The auditors said at least one million dollars were paid twice to build a stretch of a rural road in northern Haiti. The public ministry issued the same contract to two firms in 2014 with the same tax identification number, government patent, staff, and resumes. The only difference was the heads of the firms.
One firm was headed by Moise himself who was later picked by the then President Michel Martelly as his successor..
Moise’s construction firm, Agritans, received US$419,240, a 66 percent advance, for the project two months before signing the contract.
“For the court, giving a second contract for the same project ... is nothing less than a scheme to embezzle funds,” the auditors said.
Some of the money came from Venezuela’s PetroCaribe oil program meant to aid Haiti's struggling classes. Under the program, Venezuela provided oil for deferred payments of over 25 years and at a one percent interest rate.
Haiti was supposed to use deal to build roads, hospitals, and other social programs from the billions of dollars the country saved from not having to pay for oil immediately. The country now owes Venezuela US$2 billion.
The state auditors submitted a 600-page report on the president's dealing to the Senate Friday, the second installment of a three-part investigation into the handling of billions of dollars from the oil program between 2008 and 2016.
Reginald Buolos, an influential businessman says he regrets his decision to support Moise during the presidential campaign in 2016.
“I urge you to start a process that should quickly lead to a political transition that would begin with your resignation as President of the Republic,” Buolos wrote in an open letter.
The interreligious organization, Religions for Peace, encouraged civil society organizations “to mobilize to save what remains of the country.”
The president did not comment on the audit reports but in a press statement Monday, Agritrans lawyer, Mario Delcy, said that the company “formally disagrees” with the report. Moise no longer heads the company.
For months, protesters have been taking to the street, with state repression, demanding justice in the alleged irregularities in the Petrocaribe program amid increased inflation.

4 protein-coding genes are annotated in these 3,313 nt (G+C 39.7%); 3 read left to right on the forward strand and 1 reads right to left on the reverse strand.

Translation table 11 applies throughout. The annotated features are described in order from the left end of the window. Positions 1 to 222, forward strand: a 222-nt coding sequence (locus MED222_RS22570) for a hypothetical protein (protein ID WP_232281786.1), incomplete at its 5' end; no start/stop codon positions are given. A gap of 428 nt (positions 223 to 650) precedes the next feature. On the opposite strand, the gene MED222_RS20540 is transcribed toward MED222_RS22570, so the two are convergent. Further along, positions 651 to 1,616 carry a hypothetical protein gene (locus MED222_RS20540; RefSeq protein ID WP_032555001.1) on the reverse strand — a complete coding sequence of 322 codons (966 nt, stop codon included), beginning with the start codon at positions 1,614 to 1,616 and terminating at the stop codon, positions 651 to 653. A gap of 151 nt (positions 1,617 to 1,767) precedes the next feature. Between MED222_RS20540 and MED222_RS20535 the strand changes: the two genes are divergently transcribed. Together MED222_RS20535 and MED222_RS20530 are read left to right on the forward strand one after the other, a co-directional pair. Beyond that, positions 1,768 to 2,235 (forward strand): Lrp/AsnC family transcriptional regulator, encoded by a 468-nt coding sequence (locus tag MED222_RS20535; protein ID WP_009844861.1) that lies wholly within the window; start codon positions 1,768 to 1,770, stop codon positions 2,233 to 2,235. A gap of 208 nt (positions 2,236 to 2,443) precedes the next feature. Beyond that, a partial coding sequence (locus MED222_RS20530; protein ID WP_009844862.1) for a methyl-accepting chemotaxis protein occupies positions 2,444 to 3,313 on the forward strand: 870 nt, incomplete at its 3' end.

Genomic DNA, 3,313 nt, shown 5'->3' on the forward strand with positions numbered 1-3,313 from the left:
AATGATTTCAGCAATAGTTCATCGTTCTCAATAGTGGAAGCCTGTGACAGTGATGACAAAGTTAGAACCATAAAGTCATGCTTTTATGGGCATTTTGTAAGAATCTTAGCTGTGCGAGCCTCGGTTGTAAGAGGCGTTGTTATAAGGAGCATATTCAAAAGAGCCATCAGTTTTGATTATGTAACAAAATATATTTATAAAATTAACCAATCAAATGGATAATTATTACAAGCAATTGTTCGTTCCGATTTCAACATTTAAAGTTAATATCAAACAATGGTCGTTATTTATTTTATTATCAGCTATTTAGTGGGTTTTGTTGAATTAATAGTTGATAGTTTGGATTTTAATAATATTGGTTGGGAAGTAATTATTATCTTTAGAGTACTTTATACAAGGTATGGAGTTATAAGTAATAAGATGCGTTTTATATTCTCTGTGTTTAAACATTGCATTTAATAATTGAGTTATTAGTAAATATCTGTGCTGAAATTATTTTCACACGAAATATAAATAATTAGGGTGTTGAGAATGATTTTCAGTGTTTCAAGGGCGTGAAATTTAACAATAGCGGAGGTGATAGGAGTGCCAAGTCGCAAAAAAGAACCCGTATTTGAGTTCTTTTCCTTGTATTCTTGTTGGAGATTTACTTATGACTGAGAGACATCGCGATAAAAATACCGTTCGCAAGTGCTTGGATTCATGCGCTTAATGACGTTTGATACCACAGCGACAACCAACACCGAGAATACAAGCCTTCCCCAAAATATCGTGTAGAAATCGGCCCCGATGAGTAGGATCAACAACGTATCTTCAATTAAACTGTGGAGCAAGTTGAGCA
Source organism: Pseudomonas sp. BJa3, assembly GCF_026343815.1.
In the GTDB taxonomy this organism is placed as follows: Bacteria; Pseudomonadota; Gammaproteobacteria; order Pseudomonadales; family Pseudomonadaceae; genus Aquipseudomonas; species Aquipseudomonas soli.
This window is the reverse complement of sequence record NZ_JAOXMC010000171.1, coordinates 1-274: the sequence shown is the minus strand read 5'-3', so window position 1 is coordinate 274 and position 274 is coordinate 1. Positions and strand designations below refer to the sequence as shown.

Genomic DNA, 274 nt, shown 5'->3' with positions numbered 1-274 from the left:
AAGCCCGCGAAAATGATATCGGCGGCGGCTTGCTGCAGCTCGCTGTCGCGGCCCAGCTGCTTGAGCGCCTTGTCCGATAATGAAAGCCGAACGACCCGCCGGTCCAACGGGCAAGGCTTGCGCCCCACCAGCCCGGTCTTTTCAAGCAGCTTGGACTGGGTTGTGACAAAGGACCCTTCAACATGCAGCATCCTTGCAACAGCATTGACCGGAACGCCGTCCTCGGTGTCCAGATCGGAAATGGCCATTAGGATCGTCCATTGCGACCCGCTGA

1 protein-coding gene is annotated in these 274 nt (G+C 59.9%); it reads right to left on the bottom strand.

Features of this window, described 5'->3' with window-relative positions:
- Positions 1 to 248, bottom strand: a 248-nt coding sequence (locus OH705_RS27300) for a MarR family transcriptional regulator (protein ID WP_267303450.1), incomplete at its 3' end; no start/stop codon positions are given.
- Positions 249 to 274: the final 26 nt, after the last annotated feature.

Citizens were pressuring Moise to launch an investigation into the management of PetroCaribe funds when he came to power promising to fight corruption.
“He has to set an example and put himself at the disposal of justice,” said Velina Charlier, who is part of Nou pap Dòmi (We won’t sleep) citizens’ movement. “We have to break the cycle of people stealing the government’s money and nothing happening to them.”
The report also revealed US$314 million assigned for the country's 2010 country's rebuild of homes went, instead, to the pockets of politicians. There was "a total absence of ... transparency and respect for ethics," the auditors wrote in regard to these funds.
Just under 60 percent of Haiti’s population lives in poverty. The Caribbean nation still suffers from major infrastructural damage caused by hard-hitting hurricanes and earthquakes over the past 12 years. However, the nation's systemic political corruption plays a major role in keeping the country in continual economic and political dysfunction.
“Fundamental to the pervasive problem of poverty in Haiti is the long history of political instability and the lack of governance. Corruption and misuse of public funds have resulted in a decline in the quality of all public services, … and the provision of basic infrastructure,” the World Bank said recently.
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